People who should be released from jail are dying there instead

This image was removed due to legal reasons.

The day after Sandra Bland died in a Texas jail cell, Native American activist Rexdale Henry was found dead with broken ribs in a Mississippi jail cell. Eighteen-year-old Kindra Chapman hanged herself in an Alabama jail cell the same day. On Sunday, Ralkina Jones was found dead in an Ohio jail cell.

Those deaths are still under investigation. But whatever the ultimate cause, a substantial portion of jailhouse deaths in America have one thing in common: the inmate had no business being in jail in the first place.

Jails, unlike prisons, are mostly for people who have not had a trial yet. "About six out of every ten inmates in this country is unconvicted," said Cherise Fanno Burdeen, executive director at the Pretrial Justice Institute, a national advocacy group. "Most of them are for misdemeanors, and most of them are low-level charges. If they had their risks assessed, they would be identified as low-risk, and they should never be booked or held in the first place."

This image was removed due to legal reasons.

In 2012, the latest year for which federal data is available, 73.2% of inmates who died in jail for any reason had not been convicted of a crime. That’s 698 people. The largest chunk of those deaths—348 total—happened within the first seven days of being booked into the facility. (This was the case in the deaths of Bland, Henry, Chapman, and Jones.)

A few simple changes, such as reforming our bail system, would go a long way toward reducing our overblown jail population, Fanno Burdeen said.

Bail in most jurisdictions is based on a preset dollar amount that correlates with the charge. These "bond schedules," as they are known, are blind to the financial status of the person who is charged with a crime. As a result, about 90 percent of incarcerated pre-trial defendants are in jail only because they don't have the money to post bond. This system costs taxpayers about $9 billion annually, in addition to increasing recidivism for those who stay in jail for longer periods of time, found the American Bar Association.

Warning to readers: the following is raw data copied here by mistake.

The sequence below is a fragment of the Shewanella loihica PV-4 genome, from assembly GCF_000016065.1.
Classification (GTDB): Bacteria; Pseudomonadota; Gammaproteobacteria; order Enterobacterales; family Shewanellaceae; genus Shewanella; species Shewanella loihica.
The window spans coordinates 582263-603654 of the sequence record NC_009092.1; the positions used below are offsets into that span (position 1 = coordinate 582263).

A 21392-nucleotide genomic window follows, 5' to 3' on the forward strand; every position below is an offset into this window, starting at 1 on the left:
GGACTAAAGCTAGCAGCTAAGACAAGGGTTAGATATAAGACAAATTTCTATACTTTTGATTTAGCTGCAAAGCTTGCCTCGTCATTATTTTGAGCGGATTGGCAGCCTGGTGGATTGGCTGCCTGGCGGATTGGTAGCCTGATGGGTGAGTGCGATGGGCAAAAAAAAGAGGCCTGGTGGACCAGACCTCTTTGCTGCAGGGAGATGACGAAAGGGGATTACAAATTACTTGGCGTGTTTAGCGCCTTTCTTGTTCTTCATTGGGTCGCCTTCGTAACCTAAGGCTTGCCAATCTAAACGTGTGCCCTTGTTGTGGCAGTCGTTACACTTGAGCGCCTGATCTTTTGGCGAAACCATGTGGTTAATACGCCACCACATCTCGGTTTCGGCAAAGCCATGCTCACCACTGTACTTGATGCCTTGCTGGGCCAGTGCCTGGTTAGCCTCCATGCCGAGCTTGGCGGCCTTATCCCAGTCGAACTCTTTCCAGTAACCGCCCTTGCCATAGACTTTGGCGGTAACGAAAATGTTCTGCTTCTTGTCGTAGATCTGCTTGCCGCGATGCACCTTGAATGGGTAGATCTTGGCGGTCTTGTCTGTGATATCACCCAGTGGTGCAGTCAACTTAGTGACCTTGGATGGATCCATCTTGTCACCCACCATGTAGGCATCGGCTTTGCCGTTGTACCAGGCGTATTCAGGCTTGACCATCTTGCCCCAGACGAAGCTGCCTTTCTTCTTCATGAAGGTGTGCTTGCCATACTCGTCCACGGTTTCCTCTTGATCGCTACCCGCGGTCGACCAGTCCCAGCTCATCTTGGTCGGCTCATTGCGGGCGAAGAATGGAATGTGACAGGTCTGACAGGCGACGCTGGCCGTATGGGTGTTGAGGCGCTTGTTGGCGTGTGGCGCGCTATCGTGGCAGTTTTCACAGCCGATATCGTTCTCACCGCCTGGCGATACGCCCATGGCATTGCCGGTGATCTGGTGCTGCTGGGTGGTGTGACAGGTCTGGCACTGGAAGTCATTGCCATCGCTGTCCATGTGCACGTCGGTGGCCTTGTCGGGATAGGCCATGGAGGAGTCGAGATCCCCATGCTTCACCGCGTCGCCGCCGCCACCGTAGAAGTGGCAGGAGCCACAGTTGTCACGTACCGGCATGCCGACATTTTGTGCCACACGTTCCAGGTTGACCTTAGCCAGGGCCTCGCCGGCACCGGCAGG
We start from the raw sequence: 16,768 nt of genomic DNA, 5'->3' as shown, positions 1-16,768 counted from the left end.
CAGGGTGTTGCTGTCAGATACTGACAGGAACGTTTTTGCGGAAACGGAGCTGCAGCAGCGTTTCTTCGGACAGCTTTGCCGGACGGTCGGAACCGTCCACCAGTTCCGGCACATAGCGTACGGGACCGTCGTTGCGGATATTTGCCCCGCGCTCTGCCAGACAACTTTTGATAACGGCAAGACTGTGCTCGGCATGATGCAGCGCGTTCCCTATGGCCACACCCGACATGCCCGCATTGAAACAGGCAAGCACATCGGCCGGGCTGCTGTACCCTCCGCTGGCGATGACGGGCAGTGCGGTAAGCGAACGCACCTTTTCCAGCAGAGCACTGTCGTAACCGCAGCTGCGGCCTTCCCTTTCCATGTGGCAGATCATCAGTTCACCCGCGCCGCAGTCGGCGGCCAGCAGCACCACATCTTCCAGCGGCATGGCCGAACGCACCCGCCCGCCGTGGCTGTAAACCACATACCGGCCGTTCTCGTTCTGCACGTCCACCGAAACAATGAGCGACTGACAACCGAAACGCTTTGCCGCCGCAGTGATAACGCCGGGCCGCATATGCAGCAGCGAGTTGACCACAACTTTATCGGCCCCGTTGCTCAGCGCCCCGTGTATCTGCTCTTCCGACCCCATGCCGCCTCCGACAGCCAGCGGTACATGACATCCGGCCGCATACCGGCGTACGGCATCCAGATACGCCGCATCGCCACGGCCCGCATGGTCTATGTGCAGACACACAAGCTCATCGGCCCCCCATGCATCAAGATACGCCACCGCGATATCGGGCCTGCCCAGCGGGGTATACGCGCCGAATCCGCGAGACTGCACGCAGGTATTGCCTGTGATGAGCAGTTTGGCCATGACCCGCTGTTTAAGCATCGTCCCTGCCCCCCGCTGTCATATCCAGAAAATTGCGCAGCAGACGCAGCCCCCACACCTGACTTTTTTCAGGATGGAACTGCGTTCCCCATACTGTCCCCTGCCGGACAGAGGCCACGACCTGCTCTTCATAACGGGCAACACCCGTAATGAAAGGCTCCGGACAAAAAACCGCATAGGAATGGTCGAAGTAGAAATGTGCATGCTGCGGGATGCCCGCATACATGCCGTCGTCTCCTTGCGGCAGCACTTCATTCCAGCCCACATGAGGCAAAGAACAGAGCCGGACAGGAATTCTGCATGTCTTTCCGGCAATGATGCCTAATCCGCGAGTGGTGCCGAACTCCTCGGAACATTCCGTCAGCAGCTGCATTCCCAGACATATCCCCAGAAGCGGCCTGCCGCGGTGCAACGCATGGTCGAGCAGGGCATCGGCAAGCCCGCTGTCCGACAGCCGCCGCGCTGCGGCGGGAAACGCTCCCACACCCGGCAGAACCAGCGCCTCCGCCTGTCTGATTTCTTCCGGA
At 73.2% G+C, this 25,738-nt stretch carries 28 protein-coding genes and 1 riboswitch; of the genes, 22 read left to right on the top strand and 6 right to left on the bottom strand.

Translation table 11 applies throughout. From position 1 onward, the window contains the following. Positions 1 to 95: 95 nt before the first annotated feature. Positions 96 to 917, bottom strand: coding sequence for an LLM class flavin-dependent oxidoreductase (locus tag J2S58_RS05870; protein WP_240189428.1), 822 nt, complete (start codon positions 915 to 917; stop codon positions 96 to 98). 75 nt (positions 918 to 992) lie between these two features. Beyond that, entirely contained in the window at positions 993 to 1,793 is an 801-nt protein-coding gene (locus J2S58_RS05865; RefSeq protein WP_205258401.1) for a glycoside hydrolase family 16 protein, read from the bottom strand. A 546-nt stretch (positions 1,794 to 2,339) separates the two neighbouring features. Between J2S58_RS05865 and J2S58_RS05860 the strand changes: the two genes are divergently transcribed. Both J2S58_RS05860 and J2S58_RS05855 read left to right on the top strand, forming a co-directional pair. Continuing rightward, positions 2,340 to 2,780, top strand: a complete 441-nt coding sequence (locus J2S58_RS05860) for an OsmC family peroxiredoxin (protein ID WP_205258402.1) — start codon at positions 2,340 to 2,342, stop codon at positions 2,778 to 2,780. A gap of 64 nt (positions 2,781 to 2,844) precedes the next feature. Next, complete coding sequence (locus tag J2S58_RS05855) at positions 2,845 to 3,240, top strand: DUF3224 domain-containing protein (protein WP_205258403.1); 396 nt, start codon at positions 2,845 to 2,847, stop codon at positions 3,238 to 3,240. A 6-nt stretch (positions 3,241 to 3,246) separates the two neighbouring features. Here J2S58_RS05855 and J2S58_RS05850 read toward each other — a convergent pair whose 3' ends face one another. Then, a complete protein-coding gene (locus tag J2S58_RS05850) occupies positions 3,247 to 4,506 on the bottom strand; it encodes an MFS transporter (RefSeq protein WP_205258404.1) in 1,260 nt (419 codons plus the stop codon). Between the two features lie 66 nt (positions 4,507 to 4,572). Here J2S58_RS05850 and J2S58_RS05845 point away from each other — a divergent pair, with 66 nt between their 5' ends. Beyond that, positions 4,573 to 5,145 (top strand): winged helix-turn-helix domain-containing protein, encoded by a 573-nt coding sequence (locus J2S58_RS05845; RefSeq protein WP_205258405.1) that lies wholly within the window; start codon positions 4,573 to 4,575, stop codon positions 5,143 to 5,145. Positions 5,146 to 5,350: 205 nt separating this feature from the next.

"Right now we're seeing incredibly bad outcomes come from decisions that get made with very little thought," said Fanno Burdeen.

Suicide is the leading cause of death for jail inmates, according to the Bureau of Justice Statistics. Between 2000 and 2012, suicide accounted for 32% of all jail deaths. White inmates had a suicide rate at least three times higher than any other race.


Just a few days in jail can destabilize even the most low risk inmates, Fanno Burdeen said.


"I imagine the destabilizing impact can cause a lot of despair and hopelessness, especially when you [have to] think of what it takes to get out of jail,” she said. "Having to come up with that money, or what you'd have to put up to the bondsman in order to get you out of jail, that that can also weigh heavily on somebody who is low-risk."

Overall, minorities are bearing a disproportionate burden of an unjust jail system.


"Black and brown Americans are twice as likely to be held pretrial because they can't pay bail, which is often set under a thousand dollars," noted Fanno Burdeen, citing a Bureau of Justice Statistics study. "Compound that with the fact that you're more likely to be stopped and arrested, and you start to see the scope of the problem."

Recently, under the glare of the suicide of Kalief Browder—who was unable to make bail and held for three years in pretrial detention at Rikers Island for a crime he did not commit—has been taken up in New York City.


But considering recent events, it's obvious there is still some ways to go.

Daniel Rivero is a producer/reporter for Fusion who focuses on police and justice issues. He also skateboards, does a bunch of arts related things on his off time, and likes Cuban coffee.

Share This Story

Get our newsletter